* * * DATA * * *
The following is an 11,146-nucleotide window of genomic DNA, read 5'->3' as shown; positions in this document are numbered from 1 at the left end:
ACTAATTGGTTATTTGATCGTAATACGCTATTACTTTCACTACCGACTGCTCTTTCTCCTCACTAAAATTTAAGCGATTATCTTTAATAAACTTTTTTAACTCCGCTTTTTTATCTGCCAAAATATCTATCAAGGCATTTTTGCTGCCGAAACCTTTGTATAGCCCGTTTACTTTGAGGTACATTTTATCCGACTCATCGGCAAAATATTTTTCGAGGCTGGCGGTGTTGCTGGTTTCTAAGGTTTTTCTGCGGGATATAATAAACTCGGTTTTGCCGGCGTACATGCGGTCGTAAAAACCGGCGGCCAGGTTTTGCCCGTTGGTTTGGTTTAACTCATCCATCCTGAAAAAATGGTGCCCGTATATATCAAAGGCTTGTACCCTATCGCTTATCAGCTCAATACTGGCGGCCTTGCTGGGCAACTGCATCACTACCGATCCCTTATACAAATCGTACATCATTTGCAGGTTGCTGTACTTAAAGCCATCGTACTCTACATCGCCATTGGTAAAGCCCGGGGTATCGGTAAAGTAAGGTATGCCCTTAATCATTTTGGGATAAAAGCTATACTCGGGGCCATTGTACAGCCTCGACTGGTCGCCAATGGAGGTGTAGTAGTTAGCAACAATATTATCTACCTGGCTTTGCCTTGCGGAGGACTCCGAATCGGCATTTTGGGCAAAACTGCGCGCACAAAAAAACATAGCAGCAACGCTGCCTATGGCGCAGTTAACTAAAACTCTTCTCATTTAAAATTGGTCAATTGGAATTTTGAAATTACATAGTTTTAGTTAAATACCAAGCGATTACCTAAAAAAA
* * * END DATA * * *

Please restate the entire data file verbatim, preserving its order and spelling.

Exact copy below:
The following is an 11,146-nucleotide window of genomic DNA, read 5'->3' as shown; positions in this document are numbered from 1 at the left end:
ACTAATTGGTTATTTGATCGTAATACGCTATTACTTTCACTACCGACTGCTCTTTCTCCTCACTAAAATTTAAGCGATTATCTTTAATAAACTTTTTTAACTCCGCTTTTTTATCTGCCAAAATATCTATCAAGGCATTTTTGCTGCCGAAACCTTTGTATAGCCCGTTTACTTTGAGGTACATTTTATCCGACTCATCGGCAAAATATTTTTCGAGGCTGGCGGTGTTGCTGGTTTCTAAGGTTTTTCTGCGGGATATAATAAACTCGGTTTTGCCGGCGTACATGCGGTCGTAAAAACCGGCGGCCAGGTTTTGCCCGTTGGTTTGGTTTAACTCATCCATCCTGAAAAAATGGTGCCCGTATATATCAAAGGCTTGTACCCTATCGCTTATCAGCTCAATACTGGCGGCCTTGCTGGGCAACTGCATCACTACCGATCCCTTATACAAATCGTACATCATTTGCAGGTTGCTGTACTTAAAGCCATCGTACTCTACATCGCCATTGGTAAAGCCCGGGGTATCGGTAAAGTAAGGTATGCCCTTAATCATTTTGGGATAAAAGCTATACTCGGGGCCATTGTACAGCCTCGACTGGTCGCCAATGGAGGTGTAGTAGTTAGCAACAATATTATCTACCTGGCTTTGCCTTGCGGAGGACTCCGAATCGGCATTTTGGGCAAAACTGCGCGCACAAAAAAACATAGCAGCAACGCTGCCTATGGCGCAGTTAACTAAAACTCTTCTCATTTAAAATTGGTCAATTGGAATTTTGAAATTACATAGTTTTAGTTAAATACCAAGCGATTACCTAAAAAAA